Socio-Economic Infrastructure Development (SEID)
Retired freight containers get a new lease on life to deliver services to most outlying rural communities. Our Socio-Economic Infrastructure Development programme has refocused its efforts on safety and security, building police stations. Cognisant of the environment, the conversion not only ensures that such infrastructure offers much needed social services to a community, but that it is also aesthetically and environmentally friendly. The presence of containerised infrastructure can be seen and felt from the remote Village of Perth in Kgalagadi, to the Vhembe District in the Limpopo Province.
Socio-Economic Infrastructure Development Programme
It was South Africa’s President, Jacob Zuma, who said, “Regional and continental infrastructure development is of fundamental importance to the realisation of Africa’s economic growth and development imperatives.”
The Transnet Foundation has heeded this call through the development of our Socio-Economic Infrastructure Development (SEID) Portfolio, which transforms old freight containers into custom-made secure buildings to meet the needs of under-resourced communities. SEID has already benefited more than 120 000 people, with the construction of over 30 structures.
“Not only are the containers recycled and given new life, but people no longer have to travel great distances to find secure infrastructure. Resourcefulness can mean the difference between living with hope or despair, and between contentment or the lack thereof,” says Transnet Foundation Head, Cynthia Mgijima.
Our partnership with the South African Police Service to erect satellite police stations in areas critically impacted by crime, or where security services are lacking, has made a significant difference in these communities. As have the containers utilised in rural areas to address social and health needs, which have created a stable community environment where the youth can dream of a brighter future.
“We have invested over R27 million into the programme since 2001 and have built 19 satellite police stations and 14 multi-purpose centres. Added to this, 27 000 jobs have been created. We aim to meet the needs of the present, without compromising the ability of future generations to meet their own needs,” Mgijima explains.
How Does it Work?
Our Socio-Economic Infrastructure Development programme is a creative solution to address the shortage of infrastructure and service delivery in rural communities. The containers can be erected within a short space of time, are mobile and very versatile hence securing a market niche in infrastructure development.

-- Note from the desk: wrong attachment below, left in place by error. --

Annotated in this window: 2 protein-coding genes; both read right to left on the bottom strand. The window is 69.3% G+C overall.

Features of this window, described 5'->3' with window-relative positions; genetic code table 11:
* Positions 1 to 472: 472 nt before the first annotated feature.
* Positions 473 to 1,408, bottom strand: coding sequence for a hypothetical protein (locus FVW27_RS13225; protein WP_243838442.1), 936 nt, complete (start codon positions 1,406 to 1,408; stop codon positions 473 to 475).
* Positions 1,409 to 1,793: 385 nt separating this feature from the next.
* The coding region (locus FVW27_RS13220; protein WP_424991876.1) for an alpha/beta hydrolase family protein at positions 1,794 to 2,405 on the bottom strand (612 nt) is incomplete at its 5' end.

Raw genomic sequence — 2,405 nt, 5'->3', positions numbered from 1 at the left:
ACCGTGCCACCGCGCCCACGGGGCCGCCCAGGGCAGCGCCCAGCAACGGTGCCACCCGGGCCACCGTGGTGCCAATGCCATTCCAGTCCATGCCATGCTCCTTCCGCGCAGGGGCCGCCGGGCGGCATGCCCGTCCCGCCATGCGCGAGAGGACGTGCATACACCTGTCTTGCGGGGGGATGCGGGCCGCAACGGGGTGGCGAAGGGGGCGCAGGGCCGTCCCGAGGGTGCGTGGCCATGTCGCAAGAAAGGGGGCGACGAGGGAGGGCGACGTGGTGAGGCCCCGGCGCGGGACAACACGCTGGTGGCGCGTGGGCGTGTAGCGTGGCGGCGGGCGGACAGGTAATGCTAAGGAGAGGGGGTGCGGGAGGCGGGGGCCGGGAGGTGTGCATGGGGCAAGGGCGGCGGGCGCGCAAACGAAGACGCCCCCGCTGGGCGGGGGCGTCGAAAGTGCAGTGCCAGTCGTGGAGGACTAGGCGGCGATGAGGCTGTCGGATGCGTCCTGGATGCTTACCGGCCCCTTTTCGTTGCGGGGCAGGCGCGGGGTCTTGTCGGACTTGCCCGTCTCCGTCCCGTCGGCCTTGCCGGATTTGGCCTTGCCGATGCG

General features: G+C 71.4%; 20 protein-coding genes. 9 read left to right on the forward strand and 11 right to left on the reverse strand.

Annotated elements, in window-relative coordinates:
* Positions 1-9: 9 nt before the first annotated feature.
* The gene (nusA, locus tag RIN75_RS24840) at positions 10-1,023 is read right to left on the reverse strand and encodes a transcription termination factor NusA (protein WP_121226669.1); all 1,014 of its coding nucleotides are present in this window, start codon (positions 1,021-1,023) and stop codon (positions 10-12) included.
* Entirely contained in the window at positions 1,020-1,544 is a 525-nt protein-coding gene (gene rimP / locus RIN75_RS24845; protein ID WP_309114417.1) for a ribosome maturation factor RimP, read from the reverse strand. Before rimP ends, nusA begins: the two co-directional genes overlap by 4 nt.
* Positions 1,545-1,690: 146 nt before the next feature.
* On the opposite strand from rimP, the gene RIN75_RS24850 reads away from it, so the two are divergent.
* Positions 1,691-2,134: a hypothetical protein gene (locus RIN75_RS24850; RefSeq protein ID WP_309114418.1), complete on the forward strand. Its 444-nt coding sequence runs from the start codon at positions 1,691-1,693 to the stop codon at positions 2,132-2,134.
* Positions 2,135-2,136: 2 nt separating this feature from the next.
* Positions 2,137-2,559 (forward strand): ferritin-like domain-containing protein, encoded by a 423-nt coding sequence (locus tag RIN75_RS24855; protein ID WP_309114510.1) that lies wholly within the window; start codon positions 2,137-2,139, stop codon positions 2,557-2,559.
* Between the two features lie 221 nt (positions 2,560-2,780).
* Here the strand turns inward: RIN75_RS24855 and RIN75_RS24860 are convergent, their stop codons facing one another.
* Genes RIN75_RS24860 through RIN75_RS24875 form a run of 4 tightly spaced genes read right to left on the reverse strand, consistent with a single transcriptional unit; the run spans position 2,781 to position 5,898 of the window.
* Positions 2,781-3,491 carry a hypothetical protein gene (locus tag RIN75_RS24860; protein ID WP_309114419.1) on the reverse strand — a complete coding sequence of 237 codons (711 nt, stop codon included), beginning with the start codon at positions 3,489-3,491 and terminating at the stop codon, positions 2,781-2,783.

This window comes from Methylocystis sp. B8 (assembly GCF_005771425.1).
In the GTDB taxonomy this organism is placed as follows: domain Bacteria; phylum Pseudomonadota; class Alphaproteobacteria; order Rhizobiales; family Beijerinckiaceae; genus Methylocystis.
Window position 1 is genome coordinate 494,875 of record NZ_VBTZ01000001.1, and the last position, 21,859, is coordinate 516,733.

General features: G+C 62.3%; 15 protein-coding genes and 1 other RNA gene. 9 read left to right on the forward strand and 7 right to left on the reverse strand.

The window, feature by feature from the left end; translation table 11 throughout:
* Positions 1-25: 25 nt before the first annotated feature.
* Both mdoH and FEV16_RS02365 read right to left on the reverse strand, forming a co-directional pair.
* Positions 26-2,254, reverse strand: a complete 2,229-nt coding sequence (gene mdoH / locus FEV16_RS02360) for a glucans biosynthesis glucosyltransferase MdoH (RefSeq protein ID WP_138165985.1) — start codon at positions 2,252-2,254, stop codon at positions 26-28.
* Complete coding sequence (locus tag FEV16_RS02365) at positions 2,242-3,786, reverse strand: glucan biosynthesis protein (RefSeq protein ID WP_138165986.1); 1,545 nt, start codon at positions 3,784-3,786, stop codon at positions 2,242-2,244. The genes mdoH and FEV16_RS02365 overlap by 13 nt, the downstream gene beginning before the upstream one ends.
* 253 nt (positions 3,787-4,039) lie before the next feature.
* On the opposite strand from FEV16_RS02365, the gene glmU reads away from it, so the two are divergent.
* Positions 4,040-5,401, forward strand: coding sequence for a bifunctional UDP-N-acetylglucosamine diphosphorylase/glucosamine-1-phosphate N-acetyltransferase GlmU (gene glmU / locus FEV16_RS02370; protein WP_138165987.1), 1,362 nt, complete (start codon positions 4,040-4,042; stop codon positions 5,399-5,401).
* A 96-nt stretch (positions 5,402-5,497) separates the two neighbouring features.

On average, a total of five containers are used to put in place a containerised centre. The Foundation partners with the Transnet Freight Rail and Transnet Rail Engineering operating divisions for the conversion of containers, thereby using the vast resource base in Transnet (SOC) Limited to the benefit of social responsibility. During the construction of such infrastructure, all efforts are made to ensure that it does not have a negative impact on the environment, and that the end product is an attractive landmark in the community.
SEID Community Services
A variety of social services are rendered at the containerised multipurpose centres. These range from poverty alleviation projects, social grants access points, to HIV/AIDS support services. To ensure the sustainability of such centres, they are planned and implemented in partnership with Provincial Departments of Social Development.
Centres are generally staffed by a social worker and a development worker, as well as a security official. A range of professional services are thus introduced to communities where, because of a lack of infrastructure, none existed before. Access to such community support goes a long way towards creating a stable community environment.
Safety and Security Services
The Containerised Programme also assists the South African Police Services (SAPS) with setting up containerised satellite police stations to combat crime. The impact on safety, security and social development has been significant in the target areas. Crime is being much better managed in over forty communities throughout the country where such stations are in place.
The guiding principles of the Socio-Economic Infrastructure Development portfolio are:
- To contribute towards the economic growth of a community by providing much needed infra-structure resources;
- To ensure that the infra-structure addresses the safety and security needs of the target communities;
- To ensure compliance with safety, health and environmental policies of Transnet and the regulatory environment; and
- To engage in strategic partnerships with Government for the co-planning of projects so as to leverage resources and ensure sustainability.
We partnered with the South African Police Services (SAPS) in Dundee, KwaZulu-Natal and provided the station on-site with a much-needed extension of five containerised offices. This station serves over 30 000 people in a high crime zone consisting of 14 rural villages. Their new offices now house 22 police officers, seven of whom are new appointments made possible by our containerised extension to their station.
A similar partnership with the Department of Social Development used refurbished containers to build a R1.1-million multi-purpose centre that now provides a whole range of social services to the needy communities around Nkomazi in Mpumalanga. Before the erection of this multi-purpose centre, the community would have had to travel over 60 kilometres to Tonga and Shongwe for basic social services.
The newly built multi-purpose centre provides immediate access to four full-time staff and 15 voluntary social workers, trauma counselling and welfare grant application assistance. This centre also houses the Mgobodzi Home-Based care Project, which provides services to orphans and those suffering from HIV/Aids.